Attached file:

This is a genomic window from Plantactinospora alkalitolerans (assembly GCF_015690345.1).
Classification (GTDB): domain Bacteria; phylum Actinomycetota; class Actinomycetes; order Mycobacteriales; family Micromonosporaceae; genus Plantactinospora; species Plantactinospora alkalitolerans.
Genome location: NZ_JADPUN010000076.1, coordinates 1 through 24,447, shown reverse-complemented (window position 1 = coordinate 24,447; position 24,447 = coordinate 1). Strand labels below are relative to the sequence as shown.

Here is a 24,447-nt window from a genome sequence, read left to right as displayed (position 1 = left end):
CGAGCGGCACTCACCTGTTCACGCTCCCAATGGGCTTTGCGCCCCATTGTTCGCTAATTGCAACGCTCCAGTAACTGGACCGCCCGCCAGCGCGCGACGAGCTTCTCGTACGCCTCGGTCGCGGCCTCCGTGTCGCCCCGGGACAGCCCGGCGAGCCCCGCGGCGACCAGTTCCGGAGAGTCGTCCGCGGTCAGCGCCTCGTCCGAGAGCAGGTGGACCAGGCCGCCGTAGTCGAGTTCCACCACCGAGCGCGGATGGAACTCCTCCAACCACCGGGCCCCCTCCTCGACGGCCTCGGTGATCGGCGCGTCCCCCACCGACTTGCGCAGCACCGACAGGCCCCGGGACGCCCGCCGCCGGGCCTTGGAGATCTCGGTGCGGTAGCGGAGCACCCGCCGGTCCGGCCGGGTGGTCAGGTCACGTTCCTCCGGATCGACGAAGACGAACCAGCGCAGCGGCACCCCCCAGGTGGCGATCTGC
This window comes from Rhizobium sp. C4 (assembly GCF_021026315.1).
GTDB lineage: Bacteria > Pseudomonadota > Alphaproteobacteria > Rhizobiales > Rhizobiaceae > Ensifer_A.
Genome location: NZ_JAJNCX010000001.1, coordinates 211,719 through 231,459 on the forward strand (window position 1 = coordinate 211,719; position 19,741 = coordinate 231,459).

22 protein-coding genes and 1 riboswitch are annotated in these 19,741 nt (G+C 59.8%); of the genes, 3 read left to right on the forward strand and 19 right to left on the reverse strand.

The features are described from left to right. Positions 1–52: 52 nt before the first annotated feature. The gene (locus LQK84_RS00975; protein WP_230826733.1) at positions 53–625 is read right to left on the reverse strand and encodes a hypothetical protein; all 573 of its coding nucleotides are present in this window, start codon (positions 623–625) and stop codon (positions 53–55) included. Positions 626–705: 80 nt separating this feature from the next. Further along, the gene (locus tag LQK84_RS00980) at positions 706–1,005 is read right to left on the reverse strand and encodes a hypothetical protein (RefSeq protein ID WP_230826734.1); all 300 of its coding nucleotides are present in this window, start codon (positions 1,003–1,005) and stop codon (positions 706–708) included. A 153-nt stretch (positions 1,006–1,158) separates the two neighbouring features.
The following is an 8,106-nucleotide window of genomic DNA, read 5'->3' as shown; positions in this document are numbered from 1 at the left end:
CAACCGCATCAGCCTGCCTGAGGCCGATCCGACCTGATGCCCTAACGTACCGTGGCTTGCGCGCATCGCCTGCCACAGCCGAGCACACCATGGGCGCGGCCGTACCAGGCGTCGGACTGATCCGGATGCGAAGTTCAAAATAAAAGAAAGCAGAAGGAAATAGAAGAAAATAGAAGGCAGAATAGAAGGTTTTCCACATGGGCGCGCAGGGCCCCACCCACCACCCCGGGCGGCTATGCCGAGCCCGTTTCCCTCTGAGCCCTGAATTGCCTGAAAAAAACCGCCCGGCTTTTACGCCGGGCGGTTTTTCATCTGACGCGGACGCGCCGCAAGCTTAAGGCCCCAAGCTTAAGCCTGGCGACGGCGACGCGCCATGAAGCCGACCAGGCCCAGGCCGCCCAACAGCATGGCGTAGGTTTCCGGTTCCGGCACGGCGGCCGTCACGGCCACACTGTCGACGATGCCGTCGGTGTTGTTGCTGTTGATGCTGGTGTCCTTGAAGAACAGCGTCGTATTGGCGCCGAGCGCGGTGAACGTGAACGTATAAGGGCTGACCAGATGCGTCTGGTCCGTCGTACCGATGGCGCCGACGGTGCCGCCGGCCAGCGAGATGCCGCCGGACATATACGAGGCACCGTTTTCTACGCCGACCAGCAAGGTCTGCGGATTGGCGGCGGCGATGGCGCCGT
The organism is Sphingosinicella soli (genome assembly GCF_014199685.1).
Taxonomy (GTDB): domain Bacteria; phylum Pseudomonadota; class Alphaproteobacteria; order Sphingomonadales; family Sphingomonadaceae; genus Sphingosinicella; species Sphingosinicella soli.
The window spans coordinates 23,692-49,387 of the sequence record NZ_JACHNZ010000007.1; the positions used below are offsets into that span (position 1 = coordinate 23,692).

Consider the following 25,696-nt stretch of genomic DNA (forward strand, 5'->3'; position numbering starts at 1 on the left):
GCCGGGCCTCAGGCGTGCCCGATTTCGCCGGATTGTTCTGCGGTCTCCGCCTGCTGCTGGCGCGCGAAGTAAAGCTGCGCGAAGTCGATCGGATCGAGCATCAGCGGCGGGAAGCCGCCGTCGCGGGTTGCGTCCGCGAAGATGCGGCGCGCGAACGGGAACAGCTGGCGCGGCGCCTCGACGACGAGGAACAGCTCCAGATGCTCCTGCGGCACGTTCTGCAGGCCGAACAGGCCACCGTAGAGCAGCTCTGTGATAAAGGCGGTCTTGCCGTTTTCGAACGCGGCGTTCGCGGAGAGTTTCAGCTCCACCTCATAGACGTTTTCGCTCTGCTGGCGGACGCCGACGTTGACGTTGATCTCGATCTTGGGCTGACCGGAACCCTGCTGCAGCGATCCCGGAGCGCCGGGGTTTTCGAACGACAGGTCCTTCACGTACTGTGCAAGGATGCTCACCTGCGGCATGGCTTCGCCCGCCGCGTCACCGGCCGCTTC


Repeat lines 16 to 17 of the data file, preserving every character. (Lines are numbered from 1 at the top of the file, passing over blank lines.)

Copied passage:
Consider the following 25,696-nt stretch of genomic DNA (forward strand, 5'->3'; position numbering starts at 1 on the left):
GCCGGGCCTCAGGCGTGCCCGATTTCGCCGGATTGTTCTGCGGTCTCCGCCTGCTGCTGGCGCGCGAAGTAAAGCTGCGCGAAGTCGATCGGATCGAGCATCAGCGGCGGGAAGCCGCCGTCGCGGGTTGCGTCCGCGAAGATGCGGCGCGCGAACGGGAACAGCTGGCGCGGCGCCTCGACGACGAGGAACAGCTCCAGATGCTCCTGCGGCACGTTCTGCAGGCCGAACAGGCCACCGTAGAGCAGCTCTGTGATAAAGGCGGTCTTGCCGTTTTCGAACGCGGCGTTCGCGGAGAGTTTCAGCTCCACCTCATAGACGTTTTCGCTCTGCTGGCGGACGCCGACGTTGACGTTGATCTCGATCTTGGGCTGACCGGAACCCTGCTGCAGCGATCCCGGAGCGCCGGGGTTTTCGAACGACAGGTCCTTCACGTACTGTGCAAGGATGCTCACCTGCGGCATGGCTTCGCCCGCCGCGTCACCGGCCGCTTC